Young received 86 votes on the first ballot, and while that was only good enough for him to finish fourth in the balloting, Young was strong enough to create some major problems for some of his opponents. Matt Schultz was particularly hurt by Young’s strength. Schultz, who served as a city council member from Council Bluffs, won Pottawattamie County on June 3rd, but it was Young who won the county in the early rounds of convention balloting. Young also basically equaled Schultz in Polk County and was able to pick up support from Dallas County delegates as the rounds of balloting progressed.

Schultz led Young in the first few round of voting, but it was Young who was able to pick up votes after Robert Cramer exited the race, not Schultz. On the third ballot, Young picked up 23 votes from Cramer, which is how he was able to surpass Schultz. […]

Many people believe that it was the Schultz supporters who voted for Young on the fourth ballot that shifted the dynamics of the convention, but it actually began a round earlier. Young just didn’t survive the third ballot, he put himself in position to move in front of Shaw on the next ballot. […]

Matt Schultz could have won the nomination in very much the same way that Young did, but in hindsight, Schultz likely made a mistake by attacking Robert Cramer in the weeks leading up to the convention. Despite Cramer’s strong second place finish in the primary, I always believed he was going to struggle at the convention. Schultz needed those Cramer supporters, but he likely turned them off by attacking their guy.

Despite having a big block of voters on the initial ballot, Monte Shaw ended up being his own worse [sic] enemy. For some reason, Shaw felt it was necessary to declare himself the frontrunner for the nomination at the convention. All that did was put a target on his back, at which his opponents repeatedly took aim. Like Schultz, Shaw attacking Cramer was unwise. Those are the votes he desperately needed, and while those were unlikely votes for him to get, Shaw’s decision to go after Schultz and Cramer meant that the only candidate he could expect to pick up support from was Young.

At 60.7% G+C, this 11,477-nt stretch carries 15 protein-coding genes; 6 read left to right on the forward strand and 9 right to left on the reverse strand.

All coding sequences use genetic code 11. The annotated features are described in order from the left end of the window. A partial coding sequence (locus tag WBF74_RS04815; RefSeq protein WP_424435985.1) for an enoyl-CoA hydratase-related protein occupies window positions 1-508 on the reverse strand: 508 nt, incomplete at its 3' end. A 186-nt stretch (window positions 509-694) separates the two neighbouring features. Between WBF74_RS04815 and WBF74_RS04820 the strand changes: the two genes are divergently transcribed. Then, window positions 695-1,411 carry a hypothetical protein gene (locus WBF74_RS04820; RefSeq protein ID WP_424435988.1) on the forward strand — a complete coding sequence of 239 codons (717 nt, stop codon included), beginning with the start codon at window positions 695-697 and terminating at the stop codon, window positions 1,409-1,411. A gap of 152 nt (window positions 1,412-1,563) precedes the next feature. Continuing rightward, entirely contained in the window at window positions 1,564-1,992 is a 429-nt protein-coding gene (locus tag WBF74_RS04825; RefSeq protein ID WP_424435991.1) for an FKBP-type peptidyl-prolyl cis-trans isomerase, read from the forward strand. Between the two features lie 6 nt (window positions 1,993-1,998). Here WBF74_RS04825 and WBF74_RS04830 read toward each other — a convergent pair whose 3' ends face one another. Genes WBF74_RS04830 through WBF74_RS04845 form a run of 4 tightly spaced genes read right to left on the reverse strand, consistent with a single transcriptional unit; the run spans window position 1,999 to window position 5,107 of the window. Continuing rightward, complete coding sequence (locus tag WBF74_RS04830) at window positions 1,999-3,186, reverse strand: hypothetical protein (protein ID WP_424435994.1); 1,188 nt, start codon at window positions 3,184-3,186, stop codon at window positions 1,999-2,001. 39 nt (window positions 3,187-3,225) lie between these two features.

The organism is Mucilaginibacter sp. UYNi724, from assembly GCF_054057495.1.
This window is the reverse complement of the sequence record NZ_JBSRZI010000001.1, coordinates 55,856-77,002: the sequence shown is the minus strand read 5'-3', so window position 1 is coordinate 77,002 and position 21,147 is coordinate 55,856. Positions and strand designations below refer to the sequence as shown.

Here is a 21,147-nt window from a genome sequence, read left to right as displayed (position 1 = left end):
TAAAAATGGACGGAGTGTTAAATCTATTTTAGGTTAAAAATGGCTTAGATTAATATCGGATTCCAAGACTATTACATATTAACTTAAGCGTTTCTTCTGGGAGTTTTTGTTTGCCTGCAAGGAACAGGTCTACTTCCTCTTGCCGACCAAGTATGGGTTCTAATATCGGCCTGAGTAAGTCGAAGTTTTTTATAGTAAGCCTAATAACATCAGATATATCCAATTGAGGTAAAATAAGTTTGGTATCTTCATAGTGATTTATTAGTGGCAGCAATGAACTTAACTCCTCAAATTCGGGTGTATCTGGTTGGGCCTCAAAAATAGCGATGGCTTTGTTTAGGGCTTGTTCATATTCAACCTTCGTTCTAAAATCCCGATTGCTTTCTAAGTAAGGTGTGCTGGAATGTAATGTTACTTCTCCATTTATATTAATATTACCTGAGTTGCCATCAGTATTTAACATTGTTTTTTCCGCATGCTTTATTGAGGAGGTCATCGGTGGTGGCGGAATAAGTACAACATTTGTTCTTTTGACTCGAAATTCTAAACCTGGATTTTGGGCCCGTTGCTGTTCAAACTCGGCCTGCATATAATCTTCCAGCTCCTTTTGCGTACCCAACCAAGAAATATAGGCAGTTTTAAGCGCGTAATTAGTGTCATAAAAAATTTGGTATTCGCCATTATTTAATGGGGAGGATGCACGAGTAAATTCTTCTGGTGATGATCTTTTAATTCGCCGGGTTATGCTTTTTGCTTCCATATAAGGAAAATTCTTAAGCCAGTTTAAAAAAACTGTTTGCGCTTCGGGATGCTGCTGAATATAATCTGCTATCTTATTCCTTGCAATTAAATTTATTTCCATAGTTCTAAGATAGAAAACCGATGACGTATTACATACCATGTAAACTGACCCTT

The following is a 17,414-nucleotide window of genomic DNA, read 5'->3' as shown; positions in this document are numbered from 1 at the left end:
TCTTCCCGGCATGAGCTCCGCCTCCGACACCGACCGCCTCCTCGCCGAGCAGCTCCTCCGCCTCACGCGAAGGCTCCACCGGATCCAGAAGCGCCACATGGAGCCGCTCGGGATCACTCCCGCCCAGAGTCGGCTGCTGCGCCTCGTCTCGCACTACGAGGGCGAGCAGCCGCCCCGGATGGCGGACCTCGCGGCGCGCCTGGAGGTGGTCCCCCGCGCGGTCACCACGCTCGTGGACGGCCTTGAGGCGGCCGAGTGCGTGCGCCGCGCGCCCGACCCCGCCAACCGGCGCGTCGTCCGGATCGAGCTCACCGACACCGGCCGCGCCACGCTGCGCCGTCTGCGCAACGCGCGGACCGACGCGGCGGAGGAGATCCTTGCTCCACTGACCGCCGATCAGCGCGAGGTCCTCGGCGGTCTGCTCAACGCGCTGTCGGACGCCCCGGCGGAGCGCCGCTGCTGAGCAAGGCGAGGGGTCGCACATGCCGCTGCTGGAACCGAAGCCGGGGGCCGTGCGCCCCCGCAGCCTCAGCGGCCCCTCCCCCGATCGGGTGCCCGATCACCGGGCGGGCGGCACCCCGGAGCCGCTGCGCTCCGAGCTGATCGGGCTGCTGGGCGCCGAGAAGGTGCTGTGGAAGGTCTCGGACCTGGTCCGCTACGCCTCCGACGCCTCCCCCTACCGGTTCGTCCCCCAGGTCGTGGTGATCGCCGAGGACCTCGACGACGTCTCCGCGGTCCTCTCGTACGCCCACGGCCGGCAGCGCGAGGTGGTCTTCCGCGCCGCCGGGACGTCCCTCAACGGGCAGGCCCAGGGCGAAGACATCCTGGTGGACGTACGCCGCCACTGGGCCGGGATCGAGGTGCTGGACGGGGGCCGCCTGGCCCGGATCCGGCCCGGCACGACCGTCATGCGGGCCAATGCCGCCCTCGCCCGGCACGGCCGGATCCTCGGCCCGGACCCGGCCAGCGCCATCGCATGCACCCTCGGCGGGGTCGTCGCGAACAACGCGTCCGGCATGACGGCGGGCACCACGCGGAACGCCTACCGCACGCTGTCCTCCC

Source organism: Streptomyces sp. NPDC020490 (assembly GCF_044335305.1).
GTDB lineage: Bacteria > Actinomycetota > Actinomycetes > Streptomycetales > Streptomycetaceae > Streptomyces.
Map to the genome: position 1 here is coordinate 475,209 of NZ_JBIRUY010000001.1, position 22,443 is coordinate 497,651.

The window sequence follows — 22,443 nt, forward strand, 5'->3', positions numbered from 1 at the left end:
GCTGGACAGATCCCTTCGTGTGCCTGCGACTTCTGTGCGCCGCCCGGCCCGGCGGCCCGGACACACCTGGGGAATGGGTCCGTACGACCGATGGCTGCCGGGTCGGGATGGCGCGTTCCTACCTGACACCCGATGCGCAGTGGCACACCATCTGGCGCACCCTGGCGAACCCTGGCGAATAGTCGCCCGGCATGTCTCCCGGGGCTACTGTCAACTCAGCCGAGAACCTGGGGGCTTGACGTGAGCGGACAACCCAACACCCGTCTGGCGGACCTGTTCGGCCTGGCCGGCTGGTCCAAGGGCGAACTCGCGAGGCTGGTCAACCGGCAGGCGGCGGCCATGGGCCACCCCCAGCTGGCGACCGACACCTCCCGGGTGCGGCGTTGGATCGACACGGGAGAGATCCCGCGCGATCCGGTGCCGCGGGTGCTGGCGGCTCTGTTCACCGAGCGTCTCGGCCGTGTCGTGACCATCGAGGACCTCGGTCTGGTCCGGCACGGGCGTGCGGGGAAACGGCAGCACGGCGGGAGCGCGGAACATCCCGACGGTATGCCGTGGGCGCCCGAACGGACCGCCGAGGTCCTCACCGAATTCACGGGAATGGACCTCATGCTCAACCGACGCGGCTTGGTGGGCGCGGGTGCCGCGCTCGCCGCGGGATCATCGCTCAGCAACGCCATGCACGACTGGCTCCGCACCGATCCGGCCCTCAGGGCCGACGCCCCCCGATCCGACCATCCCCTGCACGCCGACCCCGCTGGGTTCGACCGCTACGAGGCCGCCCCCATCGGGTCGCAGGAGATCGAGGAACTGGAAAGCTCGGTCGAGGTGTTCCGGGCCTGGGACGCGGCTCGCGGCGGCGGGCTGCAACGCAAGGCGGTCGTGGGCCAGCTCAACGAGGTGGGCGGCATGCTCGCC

Brad Zaun picked up support quickly, and at one point he did seem to be the inevitable nominee. Zaun would have easily been the nominee had the final ballot been between himself and Shaw, but Young crashed that party. His home county also hurt him when it split its vote 126 to 126 on the final ballot. Even though that result was shocking, more votes were cast against Zaun in Polk County in every round of voting than he actually received. People seemed distracted by his large vote total, but, most people never realized throughout the day that he was struggling in Polk County.

About the Author(s)


  • Hall posted that. . .

    . . .[Schultz received a standing ovation and that Demos will be disappointed because Schultz’ political career is far from over.]

    Hah. A standing ovation from the very crowd that had just humiliated the guy (ain’t that just T T) by honoring him with fewer than 11% of the ballots cast.

    I played with the numbers as tallied by O. Kay Henderson and posted on KMALand, courtesy of a link at BlogForIowa.

    For the day there were a total of 2516 votes cast in five ballots. Of those 2516 votes Schultz received a total of 268, a paltry 10.6% of the day.

    Just for the heck of it since I had already added up the total, I did the same for Zaun and Young.

    Zaun accrued a day total of 902 votes, 35.9% of the total.

    Young accrued a day total of 716 votes, 28.5% of the total.

    What’s it mean? Zilch other than my original point about Schultz, and that is alluding to DMDem’s earlier post about hoping that Schultz is gone for good.

    We now have that hope.

    • Schultz is young

      so he may be back someday, but at least he won’t be able to say he never lost an election. He got a lot of outside help but came up short.

      I’d be furious if I were a Zaun supporter. Though you could argue he brought it on himself but not demonstrating this spring that he could run a real campaign. I still can’t believe a guy could raise less money during his second Congressional run than during his first.

  • Magician...clown....whatever. Still a corrupt plutocrat toady. nt

  • Musings